On June 19, 2020, RFID Journal’s Claire Swedberg discussed Identiv’s new body temperature measurement patch with Dr. Manfred Mueller, Identiv COO and GM, Identity. Here’s the story:
Approximately a dozen companies and government agencies are currently sampling a new temperature-monitoring patch from physical security and identification technology company Identiv. The system provides a user’s temperature via an app, with the tap of a smartphone. The Near Field Communication (NFC)-enabled Body Temperature Measurement Patch includes an NXP Semiconductors NTAG NHS Smart sensor chip, as well as an antenna, so that it can collect the temperature of an individual wearing the patch, then forward that data when interrogated by an NFC-enabled smartphone or other reading device.
Sample versions are being tested by entities representing three sectors, according to Manfred Mueller, Identiv’s COO and GM: federal governments, healthcare device manufacturers and systems integrators developing solutions for stadiums and other large public venues. The solution, designed to allow users to capture their own temperature readings wirelessly, consists of a patch that adheres directly to a person’s arm. Via a tag reader app on the user’s phone, an NDEF message is transferred which, in the current demo application, routes to an NXP server that then displays a website on the phone, along with the measured temperature.
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Request samples of the Identiv Body Temperature Measurement Patch.
Identiv is also developing a new version of an app that will be released within the next few weeks, the company reports. The technology is designed to offer an alternative to temperature readers installed at gates, which are not always precise, or handheld thermal devices that can scan individuals entering a restricted space. It would make temperature collection not only more accurate, Mueller says, but faster and less intrusive.
The patch is designed to wrap around a person’s upper arm, with the temperature sensor located near the armpit and the read point on the front of the arm. It comes with a non-irritant adhesive and can be attached like a Band-Aid bandage. The patch could potentially remain on the individual’s arm for several days or a week in its passive form, while in some cases users would only need to utilize it during a single event, such as when being admitted at a stadium’s entrance. “You simply tap on the antenna and it spits out the temperature,” Mueller explains. It has a temperature accuracy of about 0.3 degrees Celsius.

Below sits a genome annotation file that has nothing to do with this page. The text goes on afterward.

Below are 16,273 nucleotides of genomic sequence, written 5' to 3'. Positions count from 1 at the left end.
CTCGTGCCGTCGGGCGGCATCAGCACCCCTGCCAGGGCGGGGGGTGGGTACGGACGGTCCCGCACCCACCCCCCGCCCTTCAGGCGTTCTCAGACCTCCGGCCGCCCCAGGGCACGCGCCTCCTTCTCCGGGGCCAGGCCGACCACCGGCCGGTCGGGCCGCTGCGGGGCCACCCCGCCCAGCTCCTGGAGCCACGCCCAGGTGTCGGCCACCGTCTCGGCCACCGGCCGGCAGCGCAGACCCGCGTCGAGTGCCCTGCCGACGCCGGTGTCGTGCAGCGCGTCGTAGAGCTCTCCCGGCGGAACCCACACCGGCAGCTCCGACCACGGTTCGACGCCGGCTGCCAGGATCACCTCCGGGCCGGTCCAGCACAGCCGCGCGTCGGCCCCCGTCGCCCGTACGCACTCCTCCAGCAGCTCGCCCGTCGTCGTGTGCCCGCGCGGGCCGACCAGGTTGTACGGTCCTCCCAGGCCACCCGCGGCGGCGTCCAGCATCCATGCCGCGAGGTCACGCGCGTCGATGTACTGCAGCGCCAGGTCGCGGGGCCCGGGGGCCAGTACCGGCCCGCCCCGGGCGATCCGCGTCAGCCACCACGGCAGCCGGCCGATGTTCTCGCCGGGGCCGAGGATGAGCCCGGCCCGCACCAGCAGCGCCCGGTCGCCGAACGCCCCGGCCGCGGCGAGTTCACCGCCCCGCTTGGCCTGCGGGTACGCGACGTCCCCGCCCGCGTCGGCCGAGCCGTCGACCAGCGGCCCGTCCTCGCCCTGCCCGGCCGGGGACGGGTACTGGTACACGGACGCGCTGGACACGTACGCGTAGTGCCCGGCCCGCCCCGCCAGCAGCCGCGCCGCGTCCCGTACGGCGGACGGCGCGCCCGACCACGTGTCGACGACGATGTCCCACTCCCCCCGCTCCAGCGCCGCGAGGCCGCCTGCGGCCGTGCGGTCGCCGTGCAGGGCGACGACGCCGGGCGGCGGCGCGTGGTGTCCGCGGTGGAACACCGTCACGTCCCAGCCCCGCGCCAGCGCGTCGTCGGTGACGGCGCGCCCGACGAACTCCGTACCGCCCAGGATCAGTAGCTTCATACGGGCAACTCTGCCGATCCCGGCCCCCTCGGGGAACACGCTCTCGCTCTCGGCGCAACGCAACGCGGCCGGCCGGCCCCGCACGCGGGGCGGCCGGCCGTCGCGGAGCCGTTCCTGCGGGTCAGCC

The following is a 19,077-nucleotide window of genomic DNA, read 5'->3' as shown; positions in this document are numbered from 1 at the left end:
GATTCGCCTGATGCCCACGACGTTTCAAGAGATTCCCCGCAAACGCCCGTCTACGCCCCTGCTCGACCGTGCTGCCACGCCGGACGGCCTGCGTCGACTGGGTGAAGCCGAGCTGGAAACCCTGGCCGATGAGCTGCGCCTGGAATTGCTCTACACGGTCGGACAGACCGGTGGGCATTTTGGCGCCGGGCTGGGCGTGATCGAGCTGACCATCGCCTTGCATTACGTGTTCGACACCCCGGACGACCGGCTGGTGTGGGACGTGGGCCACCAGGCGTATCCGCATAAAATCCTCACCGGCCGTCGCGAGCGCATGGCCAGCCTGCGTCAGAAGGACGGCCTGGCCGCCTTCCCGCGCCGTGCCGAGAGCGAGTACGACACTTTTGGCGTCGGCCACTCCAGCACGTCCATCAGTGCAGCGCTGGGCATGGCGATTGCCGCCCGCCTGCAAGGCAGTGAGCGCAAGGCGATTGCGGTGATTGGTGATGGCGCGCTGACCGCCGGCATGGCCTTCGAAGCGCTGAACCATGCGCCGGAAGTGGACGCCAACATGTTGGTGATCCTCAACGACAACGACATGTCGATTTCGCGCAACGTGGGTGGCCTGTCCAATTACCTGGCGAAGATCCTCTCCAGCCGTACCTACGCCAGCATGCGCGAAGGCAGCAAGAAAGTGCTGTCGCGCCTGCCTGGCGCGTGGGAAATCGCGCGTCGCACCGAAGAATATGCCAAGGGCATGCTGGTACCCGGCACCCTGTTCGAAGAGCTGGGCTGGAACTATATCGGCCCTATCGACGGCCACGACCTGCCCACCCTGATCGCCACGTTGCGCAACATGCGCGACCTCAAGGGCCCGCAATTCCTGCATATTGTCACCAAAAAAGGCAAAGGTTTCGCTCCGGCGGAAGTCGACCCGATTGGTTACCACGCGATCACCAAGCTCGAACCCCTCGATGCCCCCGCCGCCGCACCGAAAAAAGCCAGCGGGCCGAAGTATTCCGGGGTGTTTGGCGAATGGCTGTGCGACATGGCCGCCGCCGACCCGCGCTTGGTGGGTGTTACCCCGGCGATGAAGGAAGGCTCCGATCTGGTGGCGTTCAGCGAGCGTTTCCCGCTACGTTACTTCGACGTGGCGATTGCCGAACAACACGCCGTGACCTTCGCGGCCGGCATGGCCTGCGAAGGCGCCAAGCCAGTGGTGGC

With regard to government adoption, the system could be used by health departments, for instance, to track the temperatures of quarantined individuals. If a person were to enter a country in which quarantining were mandated, he or she would be provided with a patch and instructed to download an app. The individual could then apply the patch and use his or her phone to access temperature readings at periodic times, such as once a day, so that the health department could monitor the person’s health.
The phone would typically need to be tapped within a few centimeters of the patch antenna on the arm in order to capture that data. Because the temperature data is automatically linked with the individual who downloads the app, a health office or other interested party could know when that individual may show symptoms of COVID-19 and man thus need to be visited or instructed to report to a hospital. Additionally, if the results indicated that person to be fever-free for a specified number of days, the health agency could determine that she or he met the quarantine requirements and can be released into the public.
Pharmaceutical and device manufacturers are also testing the technology to build into their own products. “Their innovation, engineering and business teams have reached out to us,” Mueller states, “and they are now evaluating the product.” If these companies developed a system for healthcare providers, the technology would make it possible for a patient home with a fever, or who has been exposed to COVID-19, to upload temperature data on a daily basis via the app so that the healthcare provider could view how that person was managing with the disease, based on the temperature information.
Read the original article via RFID Journal.